The New Castle News is reporting the former president of the New Castle Area School District’s teachers union is accused of using the labor organization’s bank debit card to spend thousands of dollars on personal purchases and expenditures. After a year long investigation the Lawrence County District Attorney’s Office filed charges against 64 year old Charles Farris implicating him in the misspending of more than 35 thousand dollars that belonged to the New Castle Federation of Teachers.  Farris is charged with six counts each of theft and access device fraud, and one count of access device fraud. A warrant has been issued for his arrest.

Dozens of residents have tested positive for COVID-19 at a long-term care facility in Lawrence County. The state Department of Health says 29 people at Quality Life Services in New Castle have recently been infected. That brings the total number of people who have contracted the illness there to 109. The CEO of the facility says it’s impossible to stop the virus from entering the building, however, everyone who has tested positive is being isolated from other residents.

A single-vehicle accident in Beaver County has left one person dead.  The accident occurred yesterday on Route 51.  Authorities say the vehicle went over the side of the road off of Route 51 toward Chippewa and overturned, trapping the driver inside.  First responders needed a ladder to reach the accident site.  State police continue their investigation of the cause of the accident.

Pennsylvania Governor Tom Wolf is continuing the call to protect the Affordable Care Act. Wolf says the U.S. has the highest healthcare rates of any developed nation in the world and less than average outcomes. He added that the ACA provides health care to more than one-million Pennsylvanians and protects those with pre-existing conditions in the time of the COVID-19 pandemic.

An investigation by USA Today and Columbia Journalism Investigations has found some 28-thousand mail-in ballots in Pennsylvania could be rejected or discarded next month.  Of those 28-thousand, the report estimates more than 450 could come from Beaver County and more than three-thousand from Allegheny County.  The analysis is based on the number of ballots rejected in the last general election in 2016, when more than 25-hundred mail-in ballots or just under one-percent were rejected in Pennsylvania.  This year, more than three-million Pennsylvanians are expected to vote by mail, which may mean some 30-thousand ballots could be discarded or rejected.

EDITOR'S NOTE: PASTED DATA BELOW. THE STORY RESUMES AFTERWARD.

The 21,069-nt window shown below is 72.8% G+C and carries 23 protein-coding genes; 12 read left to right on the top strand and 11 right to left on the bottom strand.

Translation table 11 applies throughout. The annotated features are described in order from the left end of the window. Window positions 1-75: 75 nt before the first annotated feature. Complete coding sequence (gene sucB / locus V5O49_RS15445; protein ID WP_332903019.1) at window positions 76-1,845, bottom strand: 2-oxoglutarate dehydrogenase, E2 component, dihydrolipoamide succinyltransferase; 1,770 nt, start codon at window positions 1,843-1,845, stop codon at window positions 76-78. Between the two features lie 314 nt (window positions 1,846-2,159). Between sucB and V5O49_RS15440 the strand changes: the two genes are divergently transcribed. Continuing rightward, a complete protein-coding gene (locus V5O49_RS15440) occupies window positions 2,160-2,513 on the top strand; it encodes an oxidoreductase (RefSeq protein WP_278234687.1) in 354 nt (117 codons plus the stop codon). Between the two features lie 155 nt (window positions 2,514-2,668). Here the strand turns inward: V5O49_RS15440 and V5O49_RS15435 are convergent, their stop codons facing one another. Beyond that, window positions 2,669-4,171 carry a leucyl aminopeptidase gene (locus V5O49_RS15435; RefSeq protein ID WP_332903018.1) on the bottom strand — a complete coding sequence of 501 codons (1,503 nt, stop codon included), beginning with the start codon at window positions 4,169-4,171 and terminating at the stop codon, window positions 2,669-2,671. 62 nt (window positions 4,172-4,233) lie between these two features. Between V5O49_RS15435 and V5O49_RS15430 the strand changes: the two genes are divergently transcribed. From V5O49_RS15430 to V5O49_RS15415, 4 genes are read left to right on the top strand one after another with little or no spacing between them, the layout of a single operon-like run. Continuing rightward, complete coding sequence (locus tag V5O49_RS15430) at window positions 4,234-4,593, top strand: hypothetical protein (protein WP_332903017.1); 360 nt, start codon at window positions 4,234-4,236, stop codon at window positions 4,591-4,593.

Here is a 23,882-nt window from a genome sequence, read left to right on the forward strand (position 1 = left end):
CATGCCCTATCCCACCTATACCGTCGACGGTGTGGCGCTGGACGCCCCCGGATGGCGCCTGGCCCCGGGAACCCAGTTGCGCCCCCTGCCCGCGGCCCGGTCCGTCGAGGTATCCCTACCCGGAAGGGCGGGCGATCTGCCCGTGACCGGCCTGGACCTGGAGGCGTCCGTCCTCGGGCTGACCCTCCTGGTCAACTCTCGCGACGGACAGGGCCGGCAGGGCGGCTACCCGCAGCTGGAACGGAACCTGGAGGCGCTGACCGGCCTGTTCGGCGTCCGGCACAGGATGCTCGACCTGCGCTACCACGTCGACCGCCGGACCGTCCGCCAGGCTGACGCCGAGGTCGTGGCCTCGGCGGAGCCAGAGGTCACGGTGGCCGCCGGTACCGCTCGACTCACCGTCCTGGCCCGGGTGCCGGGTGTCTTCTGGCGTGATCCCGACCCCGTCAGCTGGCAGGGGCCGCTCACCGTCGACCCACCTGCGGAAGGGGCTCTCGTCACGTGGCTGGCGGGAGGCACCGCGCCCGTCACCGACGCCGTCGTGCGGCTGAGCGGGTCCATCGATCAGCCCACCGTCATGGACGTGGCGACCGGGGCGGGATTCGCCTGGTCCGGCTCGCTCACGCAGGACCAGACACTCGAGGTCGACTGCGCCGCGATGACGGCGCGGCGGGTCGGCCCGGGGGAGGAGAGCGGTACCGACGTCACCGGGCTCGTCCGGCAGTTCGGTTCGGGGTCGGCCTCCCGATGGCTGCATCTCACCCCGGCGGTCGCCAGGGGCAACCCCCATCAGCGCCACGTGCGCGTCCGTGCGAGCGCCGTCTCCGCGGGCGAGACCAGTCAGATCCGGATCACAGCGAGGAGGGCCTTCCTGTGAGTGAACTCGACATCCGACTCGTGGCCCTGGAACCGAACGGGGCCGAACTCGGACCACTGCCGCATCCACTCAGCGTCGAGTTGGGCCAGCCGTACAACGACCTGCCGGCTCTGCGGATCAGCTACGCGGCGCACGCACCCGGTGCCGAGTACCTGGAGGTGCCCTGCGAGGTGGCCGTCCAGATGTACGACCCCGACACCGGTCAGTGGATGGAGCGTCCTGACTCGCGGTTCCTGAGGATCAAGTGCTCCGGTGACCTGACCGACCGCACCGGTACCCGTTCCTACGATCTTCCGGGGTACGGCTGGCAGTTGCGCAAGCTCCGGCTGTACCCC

An adjunct professor at the University of Pittsburgh School of Law has resigned from their position. The school says the professor used a racial slur while in the classroom Tuesday morning. The name of the professor and the class they were teaching hasn’t been revealed by the university. The school says it apologizes to anyone who was offended, and that there’s no reason to use such language, even in an academic setting.

The Pennsylvania Department of Health is reporting the state has 1,598 additional positive cases of COVID-19, bringing the statewide total to 177,520 as of yesterday. Lawrence County saw an increase of 28 cases yesterday bringing its total to 584 cases and 24 fatalities.

Pennsylvania State Police say charges will not be filed against the woman who verbally assaulted Second Lady Gisele Fetterman this week.  Police say Fetterman and her family, including her husband, Lieutenant Governor John Fetterman, do not want to press charges against the woman.  The incident occurred Sunday while Gisele Fetterman was shopping in Forest Hills.  The woman walked up to her and called her names, including a racial slur.  A State Police spokesman called the woman’s actions racist and intolerable, but the family says they want the woman to receive help and not prosecution.

The Butler Planning and Zoning Commission has turned down a proposal to set up an entertainment district downtown.  Commissioners discussed establishment of a district that would restrict where certain businesses could be located.  The proposal is fashioned after a similar district in Beaver that incentivizes the use of second floors of downtown buildings.  But commissioners said the model could not be applied in Butler.